Album Review: Hedersleben — Die Neuen Welten
According to our friends over at Wikipedia, krautrock is defined as “a form of rock and electronic music that originated in Germany in the late 1960s, with a tendency towards improvisation around minimalistic arrangements.” Though the style had its adherents in the 1970s – famed tastemaker/DJ John Peel among the most well-known of them – the style never caught on in a commercial sense outside Germany.
But the style – hypnotic, pulsing, almost tone-poem music – never went away. Julian Cope went so far as to write a book about it, 1995’s Krautrocksampler: One Head’s Guide to the Great Kosmische Musik – 1968 Onwards. And thanks in no small part of Cope’s championing of the music made by groups such as Amon Düül II and Faust, krautrock has persisted right into the 21st century.
The music of Nik Turner (late of Hawkwind) lends itself especially well to a krautrock approach, especially in a live setting. So it’s no surprise that beginning around 2013, Turner enlisted the able aid of an outfit naming themselves after a city halfway between Hanover and Berlin. Hedersleben features the guitar work of Nicky Garratt, the British musician best known for his work in seminal punk group UK Subs. American drummer Jason Willer also played in UK Subs with Garratt, and Bryce Shelton (from San Francisco) plays bass with Hedersleben. Keyboardist Kephera Moon is also from San Francisco. All of this may make you wonder what exactly is the German connection to this band. Good question; the answer lies within their music and their overall sonic approach.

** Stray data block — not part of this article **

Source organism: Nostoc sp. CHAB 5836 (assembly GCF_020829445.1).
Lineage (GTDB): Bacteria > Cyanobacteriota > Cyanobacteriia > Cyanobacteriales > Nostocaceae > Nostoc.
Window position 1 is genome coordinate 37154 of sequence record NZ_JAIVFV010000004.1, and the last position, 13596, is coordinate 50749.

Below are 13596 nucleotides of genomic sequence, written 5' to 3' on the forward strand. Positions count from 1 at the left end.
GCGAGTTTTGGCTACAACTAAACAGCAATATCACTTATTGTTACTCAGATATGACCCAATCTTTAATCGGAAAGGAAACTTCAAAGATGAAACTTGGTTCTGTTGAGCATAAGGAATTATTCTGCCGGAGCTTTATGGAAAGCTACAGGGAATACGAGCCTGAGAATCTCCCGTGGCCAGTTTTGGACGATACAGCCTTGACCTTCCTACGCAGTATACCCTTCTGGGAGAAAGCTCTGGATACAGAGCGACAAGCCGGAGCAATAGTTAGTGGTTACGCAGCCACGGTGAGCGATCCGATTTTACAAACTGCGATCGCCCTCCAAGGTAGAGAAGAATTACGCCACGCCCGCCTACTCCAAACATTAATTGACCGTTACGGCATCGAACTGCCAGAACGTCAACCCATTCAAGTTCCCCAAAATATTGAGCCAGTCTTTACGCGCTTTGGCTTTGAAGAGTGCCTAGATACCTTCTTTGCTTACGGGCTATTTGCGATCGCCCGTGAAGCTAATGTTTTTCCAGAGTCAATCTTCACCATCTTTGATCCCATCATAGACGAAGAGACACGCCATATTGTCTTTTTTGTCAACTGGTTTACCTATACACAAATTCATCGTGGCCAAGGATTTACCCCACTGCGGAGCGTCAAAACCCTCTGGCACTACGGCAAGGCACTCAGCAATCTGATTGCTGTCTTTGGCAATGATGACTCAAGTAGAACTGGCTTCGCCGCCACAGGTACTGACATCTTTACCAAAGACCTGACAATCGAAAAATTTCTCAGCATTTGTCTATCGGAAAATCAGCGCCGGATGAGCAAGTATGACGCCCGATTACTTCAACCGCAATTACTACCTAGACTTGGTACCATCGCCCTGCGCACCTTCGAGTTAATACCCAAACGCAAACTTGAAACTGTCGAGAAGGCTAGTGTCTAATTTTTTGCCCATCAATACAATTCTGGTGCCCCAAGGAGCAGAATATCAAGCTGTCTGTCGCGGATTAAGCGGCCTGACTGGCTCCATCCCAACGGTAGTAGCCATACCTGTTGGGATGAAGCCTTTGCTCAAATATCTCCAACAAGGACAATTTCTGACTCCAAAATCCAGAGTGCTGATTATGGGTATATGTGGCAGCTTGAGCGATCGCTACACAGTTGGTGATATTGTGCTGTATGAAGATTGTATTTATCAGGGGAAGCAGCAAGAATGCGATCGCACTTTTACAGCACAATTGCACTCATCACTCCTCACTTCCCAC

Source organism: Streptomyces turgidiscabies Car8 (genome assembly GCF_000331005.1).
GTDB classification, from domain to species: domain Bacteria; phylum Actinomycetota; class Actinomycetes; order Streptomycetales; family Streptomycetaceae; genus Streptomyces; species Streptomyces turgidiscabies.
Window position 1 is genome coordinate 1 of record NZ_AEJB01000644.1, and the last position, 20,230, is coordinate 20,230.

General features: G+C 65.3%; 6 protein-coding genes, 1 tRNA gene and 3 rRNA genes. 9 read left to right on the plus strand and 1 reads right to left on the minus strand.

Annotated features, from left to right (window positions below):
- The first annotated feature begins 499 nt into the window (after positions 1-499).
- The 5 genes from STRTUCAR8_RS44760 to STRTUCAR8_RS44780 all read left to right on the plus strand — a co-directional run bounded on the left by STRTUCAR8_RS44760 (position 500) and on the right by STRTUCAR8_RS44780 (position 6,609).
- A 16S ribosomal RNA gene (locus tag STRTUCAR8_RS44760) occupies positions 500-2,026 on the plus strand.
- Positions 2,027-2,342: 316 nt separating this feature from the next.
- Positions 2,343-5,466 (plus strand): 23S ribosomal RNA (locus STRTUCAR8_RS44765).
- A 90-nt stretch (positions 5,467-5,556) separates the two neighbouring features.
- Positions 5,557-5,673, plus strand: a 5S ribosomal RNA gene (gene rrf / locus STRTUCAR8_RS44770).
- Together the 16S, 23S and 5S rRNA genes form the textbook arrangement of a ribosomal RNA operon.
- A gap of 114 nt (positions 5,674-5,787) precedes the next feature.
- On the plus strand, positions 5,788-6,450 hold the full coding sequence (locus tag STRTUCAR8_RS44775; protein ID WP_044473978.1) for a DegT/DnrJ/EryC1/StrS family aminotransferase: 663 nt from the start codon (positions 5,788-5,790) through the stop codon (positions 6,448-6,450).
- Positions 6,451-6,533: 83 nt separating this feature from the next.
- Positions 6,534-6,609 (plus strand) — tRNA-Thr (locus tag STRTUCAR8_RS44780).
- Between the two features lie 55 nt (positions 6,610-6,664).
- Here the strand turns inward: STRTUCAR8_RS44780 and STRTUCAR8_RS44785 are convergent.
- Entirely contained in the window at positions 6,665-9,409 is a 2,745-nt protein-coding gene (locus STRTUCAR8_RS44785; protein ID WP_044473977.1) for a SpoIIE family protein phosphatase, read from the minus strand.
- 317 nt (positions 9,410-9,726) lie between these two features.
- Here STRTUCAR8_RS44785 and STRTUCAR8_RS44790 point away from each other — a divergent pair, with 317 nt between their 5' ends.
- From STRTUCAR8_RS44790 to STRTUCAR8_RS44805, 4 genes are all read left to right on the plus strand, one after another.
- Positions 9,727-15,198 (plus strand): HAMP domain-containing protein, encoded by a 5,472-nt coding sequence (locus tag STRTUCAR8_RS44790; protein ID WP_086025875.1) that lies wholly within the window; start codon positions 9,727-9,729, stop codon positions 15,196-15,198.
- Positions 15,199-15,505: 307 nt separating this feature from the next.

The band does a bit of shape-shifting: when they record or perform with Turner, they’re sometimes billed As Nik Turner’s Hawkwind. When backing Swiss musician Joel Vandroogenbroeck, they’re the current-day lineup of psychedelic band Brainticket.
But when they play their own music – the largely instrumental examples of which are showcased on Die Neuen Welten (The New Worlds), Hedersleben have a personality all of their own. With Moon’s Ray Manzarek-like organ work out front, the dreamscapes of tunes like “Zu Den Neuen Welten” and “XO5B” take their time to unfold. The densely-layered music floats along; Shelton’s bass lines weave their way under the textures in a way that sometimes feels like Gary Wright‘s Moog bass circa The Dream Weaver. Garratt’s often heavily-treated guitar soars above the mix in a decidedly non-punky fashion, and Willer’s spellbinding drum patterns evoke warm memories of Nick Mason circa A Saucerful of Secrets.
Kephera Moon makes extensive use of synthesizers: Mellotron-sounding samples recall early Tangerine Dream, and gurgling analog synth sounds show that she understand the intelligent uses to which synths can be applied; the synthesizers are never used as mere “sound effects.”
Garratt’s lead guitar is a highlight of “On the Ground (Safe and Sound),” in which he solos over a chugging one-chord vamp. As with most of the band’s work, vocals (here little more than the whispered/chanted recitation of the song’s title) are mostly used as a textural element, rather than to convey anything like a story. That role is left to the music.
Garratt’s acoustic guitar underpins some stinging lead guitar overdubs on “Nomad World (Dreamstate).” It’s the gentlest tune on the disc, and some chanted ahhh-style vocalizing from Kati Knox adds to the dreamy vibe made explicit by the title. The faraway-sounding “XO5B” feels like a Pink Floyd jam from the More/Obscured by Clouds era; Garratt’s fret-buzzing guitar and Moon’s celestial organ work are the track’s highlights.
The five-track album closes with “Tiny Flowers/Little Moon,” at once the most conventional and most accessible tune on Die Neuen Welten. With standard signing (again courtesy Knox) and recognizable lyrics, here Hedersleben sounds of a piece with bands like The Black Angels. A vaguely sunshine-pop texture lends the tune an air not unlike the rare pop-leaning moments of The Velvet Underground and Nico. Moon’s delicate piano work – occasionally punctuated by guitar stabs from Garratt – ends the album on an extended, reflective note.
Though there are no Germans on the album; though it was recorded in Oakland, California; , though it veers close to tuneful rock in places; Hedersleben’s Die Neuen Welten is highly recommended on its own merits.
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